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Where the West and China Find Common Ground

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14.05.2022

With their cannibalistic witches lurking in spooky forests, beanstalks leading to real castles in the air, and disagreeable gnomes bent on making treacherous bargains, fairy tales have a coefficient of weirdness so high that they can seem like one-offs, singular inventions rooted in one specific time and place. There’s the classic French “Sleeping Beauty,” the British “Jack the Giant Killer,” and the German “Snow White.” Then along comes the translation of a collection of Chinese fairy tales written down nearly a hundred years ago. And, presto, it becomes clear that Little Red Riding Hood is not a French or a German invention, but a universal child wearing different disguises as she makes her way through a wilderness, always the innocent target of a monster with an outsized appetite for young flesh.

The publication of The Dragon Daughter and Other Lin Lan Fairy Tales marks a seismic shift in the English-speaking world’s understanding of the fairy-tale repertoire. It features 42 tonghua, or fairy tales—most translated into English for the first time—chosen from more than a thousand stories published under the pseudonym “Lin Lan,” a name first used in 1924 by Li Xiaofeng, a writer who recruited colleagues to collect fairy tales from across China.

Although Chinese fairy tales have trickled into the West over the past century, they have yet to receive much scholarly attention. And stories by the Brothers Grimm, along with those by Hans Christian Andersen, are still among the most widely read fairy tales in both East and West. This is a direct product of European, British, and Russian scholars publishing monster anthologies of folklore in a push to consolidate national identity in the 19th century, collecting everything they could get their hands on, and thereby establishing the fairy-tale canon as we know it today, with all its geographical limitations.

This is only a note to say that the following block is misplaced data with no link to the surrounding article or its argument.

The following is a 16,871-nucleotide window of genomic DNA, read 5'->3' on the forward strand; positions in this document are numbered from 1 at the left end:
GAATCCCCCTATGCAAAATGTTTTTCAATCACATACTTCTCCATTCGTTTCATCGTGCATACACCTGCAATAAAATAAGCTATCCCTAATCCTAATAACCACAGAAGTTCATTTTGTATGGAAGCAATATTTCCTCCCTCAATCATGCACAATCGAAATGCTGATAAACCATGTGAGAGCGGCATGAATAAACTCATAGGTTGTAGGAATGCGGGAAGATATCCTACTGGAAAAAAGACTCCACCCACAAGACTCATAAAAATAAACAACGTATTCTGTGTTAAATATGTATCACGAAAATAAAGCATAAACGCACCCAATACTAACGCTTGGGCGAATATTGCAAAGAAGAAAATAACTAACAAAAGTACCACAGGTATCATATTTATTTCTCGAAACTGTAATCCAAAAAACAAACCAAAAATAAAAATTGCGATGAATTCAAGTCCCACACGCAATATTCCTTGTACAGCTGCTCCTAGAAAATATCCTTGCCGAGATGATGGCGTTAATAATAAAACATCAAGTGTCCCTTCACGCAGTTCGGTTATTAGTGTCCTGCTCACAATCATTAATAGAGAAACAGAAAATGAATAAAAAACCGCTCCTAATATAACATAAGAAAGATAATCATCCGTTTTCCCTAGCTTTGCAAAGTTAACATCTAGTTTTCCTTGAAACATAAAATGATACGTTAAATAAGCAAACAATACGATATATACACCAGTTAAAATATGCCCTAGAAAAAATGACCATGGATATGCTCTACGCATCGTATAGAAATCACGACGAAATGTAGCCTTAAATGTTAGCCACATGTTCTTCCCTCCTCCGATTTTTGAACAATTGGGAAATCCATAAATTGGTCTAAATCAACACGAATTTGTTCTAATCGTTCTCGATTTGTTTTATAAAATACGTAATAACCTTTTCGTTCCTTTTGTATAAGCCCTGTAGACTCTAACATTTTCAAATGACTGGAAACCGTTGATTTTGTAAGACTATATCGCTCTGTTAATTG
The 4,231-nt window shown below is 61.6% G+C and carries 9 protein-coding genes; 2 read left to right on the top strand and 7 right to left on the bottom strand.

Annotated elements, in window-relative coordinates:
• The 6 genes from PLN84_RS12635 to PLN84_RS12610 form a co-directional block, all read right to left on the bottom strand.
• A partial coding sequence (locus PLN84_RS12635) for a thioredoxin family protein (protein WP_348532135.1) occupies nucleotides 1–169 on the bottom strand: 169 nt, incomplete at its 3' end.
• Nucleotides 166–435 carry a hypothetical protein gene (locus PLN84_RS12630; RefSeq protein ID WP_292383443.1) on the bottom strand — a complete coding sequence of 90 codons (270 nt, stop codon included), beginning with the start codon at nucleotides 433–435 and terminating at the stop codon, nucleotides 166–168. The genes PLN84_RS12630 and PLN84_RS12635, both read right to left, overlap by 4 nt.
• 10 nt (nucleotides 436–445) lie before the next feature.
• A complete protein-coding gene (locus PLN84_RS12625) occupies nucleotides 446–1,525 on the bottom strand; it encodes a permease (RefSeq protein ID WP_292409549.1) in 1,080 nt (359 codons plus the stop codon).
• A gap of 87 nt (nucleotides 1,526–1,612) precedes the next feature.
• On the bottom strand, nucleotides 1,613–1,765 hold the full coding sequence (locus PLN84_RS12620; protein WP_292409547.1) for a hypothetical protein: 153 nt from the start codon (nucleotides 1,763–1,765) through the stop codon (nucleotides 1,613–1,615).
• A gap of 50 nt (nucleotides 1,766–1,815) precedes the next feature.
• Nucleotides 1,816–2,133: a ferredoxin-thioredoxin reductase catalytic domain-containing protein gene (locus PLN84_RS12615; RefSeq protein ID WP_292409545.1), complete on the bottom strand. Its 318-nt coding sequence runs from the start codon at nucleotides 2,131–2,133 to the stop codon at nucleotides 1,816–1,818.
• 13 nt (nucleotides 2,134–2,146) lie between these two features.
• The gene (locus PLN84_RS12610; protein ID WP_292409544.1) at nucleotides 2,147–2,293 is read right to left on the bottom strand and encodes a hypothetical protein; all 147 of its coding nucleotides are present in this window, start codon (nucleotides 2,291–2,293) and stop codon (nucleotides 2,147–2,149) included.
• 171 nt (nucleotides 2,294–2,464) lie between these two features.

With their cannibalistic witches lurking in spooky forests, beanstalks leading to real castles in the air, and disagreeable gnomes bent on making treacherous bargains, fairy tales have a coefficient of weirdness so high that they can seem like one-offs, singular inventions rooted in one specific time and place. There’s the classic French “Sleeping Beauty,” the British “Jack the Giant Killer,” and the German “Snow White.” Then along comes the translation of a collection of Chinese fairy tales written down nearly a hundred years ago. And, presto, it becomes clear that Little Red Riding Hood is not a French or a German invention, but a universal child wearing different disguises as she makes her way through a wilderness, always the innocent target of a monster with an outsized appetite for young flesh.

The publication of The Dragon Daughter and Other Lin Lan Fairy Tales marks a seismic shift in the English-speaking world’s understanding of the fairy-tale repertoire. It features 42 tonghua, or fairy tales—most translated into English for the first time—chosen from more than a thousand stories published under the pseudonym “Lin Lan,” a name first used in 1924 by Li Xiaofeng, a writer who recruited colleagues to collect fairy tales from across China.

The Dragon Daughter and Other Lin Lan Fairy Tales, edited and translated by Juwen Zhang, Princeton University Press, 240 pp., $19.95, March 2022

Although Chinese fairy tales have trickled into the West over the past century, they have yet to receive much scholarly attention. And stories by the Brothers Grimm, along with those by Hans Christian Andersen, are still among the most widely read fairy tales in both East and West. This is a direct product of European, British, and Russian scholars publishing monster anthologies of folklore in a push to consolidate national identity in the 19th........

© Foreign Policy


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